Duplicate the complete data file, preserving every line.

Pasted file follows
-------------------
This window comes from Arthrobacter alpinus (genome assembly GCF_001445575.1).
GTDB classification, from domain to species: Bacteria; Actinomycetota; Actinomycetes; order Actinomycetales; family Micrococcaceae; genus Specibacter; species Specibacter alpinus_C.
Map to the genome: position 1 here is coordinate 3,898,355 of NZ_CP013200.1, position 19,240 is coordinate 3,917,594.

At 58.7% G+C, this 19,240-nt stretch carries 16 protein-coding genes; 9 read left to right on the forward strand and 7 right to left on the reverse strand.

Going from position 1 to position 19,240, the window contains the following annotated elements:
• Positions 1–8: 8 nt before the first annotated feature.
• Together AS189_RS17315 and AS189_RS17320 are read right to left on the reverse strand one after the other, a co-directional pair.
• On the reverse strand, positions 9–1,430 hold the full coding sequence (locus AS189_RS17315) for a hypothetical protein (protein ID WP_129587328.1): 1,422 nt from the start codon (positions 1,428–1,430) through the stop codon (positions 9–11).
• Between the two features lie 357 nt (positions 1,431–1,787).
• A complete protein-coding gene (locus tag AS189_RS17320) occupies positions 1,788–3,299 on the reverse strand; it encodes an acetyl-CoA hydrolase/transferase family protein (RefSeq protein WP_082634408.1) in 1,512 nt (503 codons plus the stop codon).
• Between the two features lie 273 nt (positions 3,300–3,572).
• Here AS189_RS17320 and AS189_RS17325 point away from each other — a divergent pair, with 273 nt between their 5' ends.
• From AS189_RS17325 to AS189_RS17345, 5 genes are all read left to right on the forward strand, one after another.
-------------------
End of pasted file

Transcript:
This window comes from Arthrobacter alpinus (genome assembly GCF_001445575.1).
GTDB classification, from domain to species: Bacteria; Actinomycetota; Actinomycetes; order Actinomycetales; family Micrococcaceae; genus Specibacter; species Specibacter alpinus_C.
Map to the genome: position 1 here is coordinate 3,898,355 of NZ_CP013200.1, position 19,240 is coordinate 3,917,594.

At 58.7% G+C, this 19,240-nt stretch carries 16 protein-coding genes; 9 read left to right on the forward strand and 7 right to left on the reverse strand.

Going from position 1 to position 19,240, the window contains the following annotated elements:
• Positions 1–8: 8 nt before the first annotated feature.
• Together AS189_RS17315 and AS189_RS17320 are read right to left on the reverse strand one after the other, a co-directional pair.
• On the reverse strand, positions 9–1,430 hold the full coding sequence (locus AS189_RS17315) for a hypothetical protein (protein ID WP_129587328.1): 1,422 nt from the start codon (positions 1,428–1,430) through the stop codon (positions 9–11).
• Between the two features lie 357 nt (positions 1,431–1,787).
• A complete protein-coding gene (locus tag AS189_RS17320) occupies positions 1,788–3,299 on the reverse strand; it encodes an acetyl-CoA hydrolase/transferase family protein (RefSeq protein WP_082634408.1) in 1,512 nt (503 codons plus the stop codon).
• Between the two features lie 273 nt (positions 3,300–3,572).
• Here AS189_RS17320 and AS189_RS17325 point away from each other — a divergent pair, with 273 nt between their 5' ends.
• From AS189_RS17325 to AS189_RS17345, 5 genes are all read left to right on the forward strand, one after another.